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The function of the skin
Each of the structures which comprise the skin has one or more functions, many of which play a vital role in maintaining good health. Those which may be affected in acne, eczema or psoriasis are also described in a little more detail.
A primary purpose of the skin is to provide a flexible, protective shield between us and the outside world. This is made possible by the layers of dead, flattened epithelial cells which prevent micro-organisms and chemicals from entering the body, and by the waterproofing effect of the keratin, fats and oils. These protective benefits would not last long, however, if skin cells were not replaced. This happens by a process of continuous cell division in the basal layer, nutrients being provided by the blood vessels in the papillary layer. As the cells move towards the outer surface, they lose their nuclei, gradually become keratinised, and die.
Linked with cell division is the process of wound healing. This involves the inward migration of cells such as fibroblasts and white blood cells, the release of special chemicals called growth factors that stimulate the repair process, and increased cell division of the epidermis to provide a new, intact surface layer. Redness and swelling around a wound indicates that the blood vessels are enlarged and ‘leaky’ – a reflection of inflammation and an immune response which contribute to the removal of dead and damaged tissue.
Temperature regulation is also an important activity of the skin. The large amounts of liquid lost during perspiration evaporate from the surface and cool it. Also, blood vessels open up to dissipate heat when you are overheated – hence the pink flush when you are warm – and contract when the body needs to conserve heat. Sweat also contains waste materials such as urea and up to 1 gramme of waste nitrogen may be lost through the skin every hour.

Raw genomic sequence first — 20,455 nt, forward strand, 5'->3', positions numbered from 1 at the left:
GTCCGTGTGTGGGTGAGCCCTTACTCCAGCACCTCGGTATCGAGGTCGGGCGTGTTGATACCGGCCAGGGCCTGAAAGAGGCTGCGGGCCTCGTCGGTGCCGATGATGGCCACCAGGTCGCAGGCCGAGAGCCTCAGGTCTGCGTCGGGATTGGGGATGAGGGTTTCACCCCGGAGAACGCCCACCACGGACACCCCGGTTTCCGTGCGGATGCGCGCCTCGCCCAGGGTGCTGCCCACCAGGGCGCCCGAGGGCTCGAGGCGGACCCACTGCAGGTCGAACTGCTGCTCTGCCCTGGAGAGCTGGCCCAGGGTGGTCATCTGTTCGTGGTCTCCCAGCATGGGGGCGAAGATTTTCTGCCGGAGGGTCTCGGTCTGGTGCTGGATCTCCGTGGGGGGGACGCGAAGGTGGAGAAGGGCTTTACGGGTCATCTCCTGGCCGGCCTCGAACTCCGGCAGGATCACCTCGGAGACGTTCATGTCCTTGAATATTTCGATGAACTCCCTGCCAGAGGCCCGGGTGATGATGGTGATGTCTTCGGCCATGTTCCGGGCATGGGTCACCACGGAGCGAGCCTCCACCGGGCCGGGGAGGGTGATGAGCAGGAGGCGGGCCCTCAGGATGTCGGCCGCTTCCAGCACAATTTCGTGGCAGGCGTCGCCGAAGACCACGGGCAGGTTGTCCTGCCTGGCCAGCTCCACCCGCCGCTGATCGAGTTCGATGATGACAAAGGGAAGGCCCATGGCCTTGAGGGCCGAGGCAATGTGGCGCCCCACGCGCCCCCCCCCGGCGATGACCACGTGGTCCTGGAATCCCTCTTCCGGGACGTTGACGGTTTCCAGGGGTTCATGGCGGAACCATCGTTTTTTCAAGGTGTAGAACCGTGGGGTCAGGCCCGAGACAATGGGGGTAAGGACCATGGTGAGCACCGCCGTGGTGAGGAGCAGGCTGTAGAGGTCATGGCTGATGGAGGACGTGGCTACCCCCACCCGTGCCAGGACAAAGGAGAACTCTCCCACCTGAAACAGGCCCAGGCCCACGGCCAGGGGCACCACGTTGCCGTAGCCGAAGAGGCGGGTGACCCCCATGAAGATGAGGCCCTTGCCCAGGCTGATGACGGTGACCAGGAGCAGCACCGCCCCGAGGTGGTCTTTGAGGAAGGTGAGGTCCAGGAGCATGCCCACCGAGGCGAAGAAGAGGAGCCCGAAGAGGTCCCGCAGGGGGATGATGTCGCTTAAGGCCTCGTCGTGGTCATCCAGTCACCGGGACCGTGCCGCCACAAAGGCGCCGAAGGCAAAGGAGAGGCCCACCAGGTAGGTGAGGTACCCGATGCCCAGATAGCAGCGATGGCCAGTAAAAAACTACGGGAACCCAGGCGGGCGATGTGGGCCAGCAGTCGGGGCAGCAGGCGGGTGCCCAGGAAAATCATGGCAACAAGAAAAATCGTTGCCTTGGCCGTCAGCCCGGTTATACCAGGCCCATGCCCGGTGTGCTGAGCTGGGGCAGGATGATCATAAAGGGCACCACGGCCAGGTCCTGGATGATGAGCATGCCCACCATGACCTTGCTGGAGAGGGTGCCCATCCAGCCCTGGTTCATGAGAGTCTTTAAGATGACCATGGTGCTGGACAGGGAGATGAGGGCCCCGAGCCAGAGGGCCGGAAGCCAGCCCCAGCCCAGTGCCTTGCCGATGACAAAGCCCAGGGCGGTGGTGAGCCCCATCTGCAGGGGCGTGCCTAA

Skin also has a protective role in screening out potentially harmful ultraviolet (UV) rays from the sun by manufacturing melanin pigments. However, UV is also involved in chemical reactions leading to the synthesis of vitamin D3 – vital for normal growth of teeth and bones and for the absorption of calcium from food. Blood and lymphatic vessels are more numerous in the hypodermis than in the dermis, showing that it plays a key role in defence against the penetration of foreign materials or pathogens. Its other functions are largely storage (fats), cushioning and attachment.
What are the functions of blood in dogs?
Each component of blood has very specialized and important functions.
The function of schools
For Dewey education primarily involves interactions that empower the individual to take an active and intelligent part in social life. Pedagogy, on this account, must involve strategies and methods to emphasize power rather than appreciation; the “enlightened and trained capacity to carry forward those values which in other conditions and past times made those experiences worth having” rather than the empathic assimilation of others’ experiences. Schools must provide educative experience which will give the student such possession of him or herself that she or he may take charge of him or herself; may not only adapt him or herself to the changes which are going on, but have the power to shape and direct those changes. Dewey sees the educative function of schools in their capacities to provide those experiences, some of which are embodied in the occupations of work and play. There is a clear view in Dewey that these occupations serve a connective function; they do not preserve the past, but connect the past to the present and future of the child’s interests and activities.
THE DEATH PENALTY
I want to organize under five simple verbs my own reasons for thinking that the death penalty is a bad thing. If we catch a man who has committed a murder, try him and convict him, we have to do something more with him than punish him, because, although he must be punished, there are several other things that ought to happen to him. I think that the whole theory of what ought to be done to a convicted murderer can be summed up in the five verbs: prevent, reform, research, deter and avenge. Let me take these five things in turn and see how the death penalty now looks as a means of achieving them.